HFC Co-Founder Seth Rogen Voiced Instructional Modules Aimed at High School and College Students
Study Findings Published in Neurology®, the medical journal of the American Academy of Neurology
LOS ANGELES, July 16, 2020 /PRNewswire/ -- Seth Rogen and Lauren Miller Rogen's HFC, a national non-profit organization dedicated to raising awareness, inspiring change, and accelerating progress in Alzheimer's care, prevention, research, and support, announced the results of a study researching the effectiveness of online Alzheimer's and brain health education for high school and college students. In collaboration with the educational website Alzheimer's Universe (AlzU.org) and led by Dr. Richard S. Isaacson, director of the Alzheimer's Prevention Clinic at Weill Cornell Medicine and NewYork-Presbyterian, the randomized controlled trial engaged over 700 high school and college students ages 14-24.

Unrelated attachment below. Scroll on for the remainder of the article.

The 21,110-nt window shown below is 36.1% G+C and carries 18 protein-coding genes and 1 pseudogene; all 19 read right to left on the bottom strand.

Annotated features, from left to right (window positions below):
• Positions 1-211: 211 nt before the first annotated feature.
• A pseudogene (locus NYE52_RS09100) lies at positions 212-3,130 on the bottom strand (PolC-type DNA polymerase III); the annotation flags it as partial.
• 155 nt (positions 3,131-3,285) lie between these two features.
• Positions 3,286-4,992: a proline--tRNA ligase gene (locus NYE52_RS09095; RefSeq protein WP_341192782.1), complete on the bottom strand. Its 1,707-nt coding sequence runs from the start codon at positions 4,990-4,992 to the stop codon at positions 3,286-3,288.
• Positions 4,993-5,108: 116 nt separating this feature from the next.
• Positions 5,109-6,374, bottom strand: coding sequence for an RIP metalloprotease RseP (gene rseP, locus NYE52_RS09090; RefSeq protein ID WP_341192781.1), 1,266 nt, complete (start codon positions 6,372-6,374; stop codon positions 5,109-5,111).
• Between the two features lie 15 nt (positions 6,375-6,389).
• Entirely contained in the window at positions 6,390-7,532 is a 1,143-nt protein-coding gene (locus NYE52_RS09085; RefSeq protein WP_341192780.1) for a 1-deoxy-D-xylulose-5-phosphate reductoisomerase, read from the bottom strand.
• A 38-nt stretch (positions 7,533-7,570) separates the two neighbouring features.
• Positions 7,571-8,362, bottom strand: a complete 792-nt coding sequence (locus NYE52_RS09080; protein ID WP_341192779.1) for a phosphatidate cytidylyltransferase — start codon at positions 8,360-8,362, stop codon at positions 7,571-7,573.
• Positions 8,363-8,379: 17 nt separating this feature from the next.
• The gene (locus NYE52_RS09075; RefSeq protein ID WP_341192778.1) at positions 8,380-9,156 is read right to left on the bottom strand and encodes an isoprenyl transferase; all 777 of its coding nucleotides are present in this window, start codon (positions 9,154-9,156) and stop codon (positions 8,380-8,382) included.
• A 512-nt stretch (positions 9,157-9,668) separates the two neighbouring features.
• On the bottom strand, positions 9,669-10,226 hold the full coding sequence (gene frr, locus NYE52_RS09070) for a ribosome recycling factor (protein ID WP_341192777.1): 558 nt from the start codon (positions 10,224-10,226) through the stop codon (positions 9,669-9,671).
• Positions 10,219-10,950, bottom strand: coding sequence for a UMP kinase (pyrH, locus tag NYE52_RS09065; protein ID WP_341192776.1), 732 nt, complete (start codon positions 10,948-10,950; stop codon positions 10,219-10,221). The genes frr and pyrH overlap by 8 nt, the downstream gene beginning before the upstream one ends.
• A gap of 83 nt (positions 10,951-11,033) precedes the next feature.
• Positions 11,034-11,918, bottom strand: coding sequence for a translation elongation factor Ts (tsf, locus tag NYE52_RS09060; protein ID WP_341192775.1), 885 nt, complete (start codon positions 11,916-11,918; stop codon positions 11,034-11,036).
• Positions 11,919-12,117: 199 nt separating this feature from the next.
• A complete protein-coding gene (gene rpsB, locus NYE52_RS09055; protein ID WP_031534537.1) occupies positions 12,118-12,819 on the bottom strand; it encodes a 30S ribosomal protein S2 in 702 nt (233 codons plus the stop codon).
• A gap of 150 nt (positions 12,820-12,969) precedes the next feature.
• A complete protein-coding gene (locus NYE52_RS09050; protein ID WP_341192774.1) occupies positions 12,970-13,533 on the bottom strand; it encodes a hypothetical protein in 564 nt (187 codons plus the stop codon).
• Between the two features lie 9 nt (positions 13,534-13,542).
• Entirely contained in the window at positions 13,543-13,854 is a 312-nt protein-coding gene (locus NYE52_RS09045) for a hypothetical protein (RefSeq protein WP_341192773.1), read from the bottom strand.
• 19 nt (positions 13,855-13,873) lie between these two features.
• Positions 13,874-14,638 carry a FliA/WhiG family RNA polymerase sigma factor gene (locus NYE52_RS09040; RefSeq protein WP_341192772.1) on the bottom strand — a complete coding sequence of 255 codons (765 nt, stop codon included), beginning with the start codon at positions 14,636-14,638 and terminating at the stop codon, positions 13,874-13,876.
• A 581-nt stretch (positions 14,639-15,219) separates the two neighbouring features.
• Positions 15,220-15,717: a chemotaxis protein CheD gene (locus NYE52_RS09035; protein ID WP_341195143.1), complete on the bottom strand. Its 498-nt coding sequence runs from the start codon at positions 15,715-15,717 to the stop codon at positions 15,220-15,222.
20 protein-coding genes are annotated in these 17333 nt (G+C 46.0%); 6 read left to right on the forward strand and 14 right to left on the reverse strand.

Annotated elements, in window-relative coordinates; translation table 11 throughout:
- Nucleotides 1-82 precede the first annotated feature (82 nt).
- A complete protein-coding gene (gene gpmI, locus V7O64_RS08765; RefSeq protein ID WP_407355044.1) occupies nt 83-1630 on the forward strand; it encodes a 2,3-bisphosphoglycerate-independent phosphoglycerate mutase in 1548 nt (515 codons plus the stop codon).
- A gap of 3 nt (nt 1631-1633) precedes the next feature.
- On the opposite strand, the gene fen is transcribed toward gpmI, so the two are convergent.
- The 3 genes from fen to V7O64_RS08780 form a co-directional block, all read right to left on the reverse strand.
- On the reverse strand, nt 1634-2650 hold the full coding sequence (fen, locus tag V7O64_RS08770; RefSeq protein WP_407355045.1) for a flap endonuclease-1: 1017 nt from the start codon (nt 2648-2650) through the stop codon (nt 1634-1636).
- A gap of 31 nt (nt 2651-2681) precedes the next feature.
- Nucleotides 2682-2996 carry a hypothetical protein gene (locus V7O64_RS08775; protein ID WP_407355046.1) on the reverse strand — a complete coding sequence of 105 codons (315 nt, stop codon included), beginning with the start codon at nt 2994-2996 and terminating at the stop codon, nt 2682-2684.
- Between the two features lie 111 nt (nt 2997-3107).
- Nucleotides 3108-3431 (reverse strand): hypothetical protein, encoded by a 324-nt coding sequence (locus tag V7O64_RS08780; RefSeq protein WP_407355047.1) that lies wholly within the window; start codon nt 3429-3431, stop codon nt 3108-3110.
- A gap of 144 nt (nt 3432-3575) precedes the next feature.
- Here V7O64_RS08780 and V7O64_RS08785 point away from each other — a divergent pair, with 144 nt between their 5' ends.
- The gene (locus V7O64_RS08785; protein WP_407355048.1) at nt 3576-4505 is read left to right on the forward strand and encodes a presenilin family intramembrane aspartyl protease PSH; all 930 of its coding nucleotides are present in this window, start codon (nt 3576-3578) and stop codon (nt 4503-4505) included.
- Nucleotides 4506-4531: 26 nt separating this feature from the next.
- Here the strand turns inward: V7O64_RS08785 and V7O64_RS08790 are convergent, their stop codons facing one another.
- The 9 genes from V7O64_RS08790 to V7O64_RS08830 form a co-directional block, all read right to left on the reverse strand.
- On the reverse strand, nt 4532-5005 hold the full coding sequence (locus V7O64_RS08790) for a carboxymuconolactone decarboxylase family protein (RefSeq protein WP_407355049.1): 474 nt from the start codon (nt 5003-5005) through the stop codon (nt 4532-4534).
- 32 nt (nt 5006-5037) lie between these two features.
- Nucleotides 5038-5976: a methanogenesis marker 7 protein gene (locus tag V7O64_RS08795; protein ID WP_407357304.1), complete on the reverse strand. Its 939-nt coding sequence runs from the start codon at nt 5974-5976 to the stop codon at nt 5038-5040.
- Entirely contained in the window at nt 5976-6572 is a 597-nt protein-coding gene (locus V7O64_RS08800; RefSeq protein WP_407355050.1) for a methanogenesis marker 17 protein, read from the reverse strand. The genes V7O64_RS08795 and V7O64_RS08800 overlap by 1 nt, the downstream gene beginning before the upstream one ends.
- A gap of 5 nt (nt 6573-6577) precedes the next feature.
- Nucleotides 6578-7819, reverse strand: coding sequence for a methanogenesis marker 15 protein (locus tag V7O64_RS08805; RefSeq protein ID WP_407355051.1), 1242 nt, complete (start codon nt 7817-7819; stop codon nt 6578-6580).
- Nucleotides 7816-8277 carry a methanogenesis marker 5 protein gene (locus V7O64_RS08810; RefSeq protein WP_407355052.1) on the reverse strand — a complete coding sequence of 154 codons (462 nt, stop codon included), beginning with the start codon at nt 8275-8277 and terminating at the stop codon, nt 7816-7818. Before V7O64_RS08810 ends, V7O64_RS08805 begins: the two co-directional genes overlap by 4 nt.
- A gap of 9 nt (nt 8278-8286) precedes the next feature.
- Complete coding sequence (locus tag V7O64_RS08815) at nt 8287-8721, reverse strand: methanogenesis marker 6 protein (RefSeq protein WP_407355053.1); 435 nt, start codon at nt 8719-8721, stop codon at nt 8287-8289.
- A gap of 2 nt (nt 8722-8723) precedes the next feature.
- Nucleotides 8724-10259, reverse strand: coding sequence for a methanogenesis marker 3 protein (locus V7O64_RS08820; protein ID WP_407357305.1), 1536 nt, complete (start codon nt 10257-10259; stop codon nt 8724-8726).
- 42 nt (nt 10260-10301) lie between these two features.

The trial (NCT03149380), titled Effectiveness of Online Alzheimer's and Brain Health Education for High School and College Students: A Randomized Controlled Trial, was published in the July 14, 2020, online issue of Neurology®. The study evaluated the effectiveness of online education on Alzheimer's disease (AD) knowledge, attitudes, and behavioral intent using an online portal providing evidence-based AD education. The study recruited students by using Facebook and Instagram advertising, and tested three lesson variations, including interactive webinar-lessons narrated by Seth Rogen (Celebrity-Webinar), interactive webinar-lessons narrated by a physician (Doctor-Webinar), and non-interactive video lessons with Seth Rogen (Celebrity-Video) against the control group, which received lessons that included the same educational content and imagery but without the interactive components or voiceovers by Rogen or Dr. Isaacson.